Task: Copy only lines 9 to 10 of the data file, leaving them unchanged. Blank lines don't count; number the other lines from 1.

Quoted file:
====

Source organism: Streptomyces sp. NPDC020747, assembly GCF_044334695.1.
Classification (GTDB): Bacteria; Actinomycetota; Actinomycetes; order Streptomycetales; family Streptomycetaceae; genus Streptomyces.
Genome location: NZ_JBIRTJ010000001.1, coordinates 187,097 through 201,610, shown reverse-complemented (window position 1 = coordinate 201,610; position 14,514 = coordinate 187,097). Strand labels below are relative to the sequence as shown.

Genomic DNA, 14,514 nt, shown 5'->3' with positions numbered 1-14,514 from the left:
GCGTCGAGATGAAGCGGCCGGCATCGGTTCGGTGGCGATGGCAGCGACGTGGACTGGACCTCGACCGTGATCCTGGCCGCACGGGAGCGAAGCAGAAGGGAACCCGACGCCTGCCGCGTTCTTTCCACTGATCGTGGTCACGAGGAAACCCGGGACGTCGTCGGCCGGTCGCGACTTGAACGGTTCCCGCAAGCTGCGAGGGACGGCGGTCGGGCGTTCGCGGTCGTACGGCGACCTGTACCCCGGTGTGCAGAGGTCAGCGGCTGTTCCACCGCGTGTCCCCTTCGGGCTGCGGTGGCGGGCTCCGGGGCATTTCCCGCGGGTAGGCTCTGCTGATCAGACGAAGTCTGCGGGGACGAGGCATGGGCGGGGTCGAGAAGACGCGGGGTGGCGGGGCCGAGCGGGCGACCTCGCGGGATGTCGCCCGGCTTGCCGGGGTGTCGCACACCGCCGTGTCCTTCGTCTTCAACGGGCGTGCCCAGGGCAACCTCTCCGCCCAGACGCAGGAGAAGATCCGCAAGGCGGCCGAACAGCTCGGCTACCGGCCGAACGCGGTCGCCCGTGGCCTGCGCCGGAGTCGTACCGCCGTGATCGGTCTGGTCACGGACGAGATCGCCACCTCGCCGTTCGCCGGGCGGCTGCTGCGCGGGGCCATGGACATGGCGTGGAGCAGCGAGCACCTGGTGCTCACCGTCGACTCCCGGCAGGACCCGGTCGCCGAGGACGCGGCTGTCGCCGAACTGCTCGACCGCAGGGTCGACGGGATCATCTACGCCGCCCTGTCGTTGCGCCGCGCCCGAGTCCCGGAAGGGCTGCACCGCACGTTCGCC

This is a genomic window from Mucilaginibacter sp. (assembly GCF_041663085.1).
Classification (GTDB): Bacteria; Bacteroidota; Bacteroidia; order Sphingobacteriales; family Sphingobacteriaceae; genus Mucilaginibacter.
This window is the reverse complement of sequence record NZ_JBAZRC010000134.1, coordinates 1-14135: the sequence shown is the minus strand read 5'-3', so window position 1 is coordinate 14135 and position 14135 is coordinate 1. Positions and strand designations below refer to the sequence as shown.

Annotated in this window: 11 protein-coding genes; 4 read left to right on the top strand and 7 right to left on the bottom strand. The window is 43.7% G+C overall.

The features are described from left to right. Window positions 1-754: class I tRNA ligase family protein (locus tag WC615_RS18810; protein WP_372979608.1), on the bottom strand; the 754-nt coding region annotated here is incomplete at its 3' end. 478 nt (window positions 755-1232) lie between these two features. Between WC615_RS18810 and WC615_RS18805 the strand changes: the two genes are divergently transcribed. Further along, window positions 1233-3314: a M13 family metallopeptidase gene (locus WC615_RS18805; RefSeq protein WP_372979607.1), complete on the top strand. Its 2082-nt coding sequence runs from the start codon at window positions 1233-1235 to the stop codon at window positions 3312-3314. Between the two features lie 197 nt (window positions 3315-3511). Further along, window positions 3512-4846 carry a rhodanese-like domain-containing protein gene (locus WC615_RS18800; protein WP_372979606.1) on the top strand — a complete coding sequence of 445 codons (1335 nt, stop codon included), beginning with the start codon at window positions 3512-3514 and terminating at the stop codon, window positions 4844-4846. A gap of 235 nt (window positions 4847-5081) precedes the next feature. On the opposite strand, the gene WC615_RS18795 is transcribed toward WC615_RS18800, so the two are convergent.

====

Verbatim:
Annotated in this window: 11 protein-coding genes; 4 read left to right on the top strand and 7 right to left on the bottom strand. The window is 43.7% G+C overall.

The features are described from left to right. Window positions 1-754: class I tRNA ligase family protein (locus tag WC615_RS18810; protein WP_372979608.1), on the bottom strand; the 754-nt coding region annotated here is incomplete at its 3' end. 478 nt (window positions 755-1232) lie between these two features. Between WC615_RS18810 and WC615_RS18805 the strand changes: the two genes are divergently transcribed. Further along, window positions 1233-3314: a M13 family metallopeptidase gene (locus WC615_RS18805; RefSeq protein WP_372979607.1), complete on the top strand. Its 2082-nt coding sequence runs from the start codon at window positions 1233-1235 to the stop codon at window positions 3312-3314. Between the two features lie 197 nt (window positions 3315-3511). Further along, window positions 3512-4846 carry a rhodanese-like domain-containing protein gene (locus WC615_RS18800; protein WP_372979606.1) on the top strand — a complete coding sequence of 445 codons (1335 nt, stop codon included), beginning with the start codon at window positions 3512-3514 and terminating at the stop codon, window positions 4844-4846. A gap of 235 nt (window positions 4847-5081) precedes the next feature. On the opposite strand, the gene WC615_RS18795 is transcribed toward WC615_RS18800, so the two are convergent.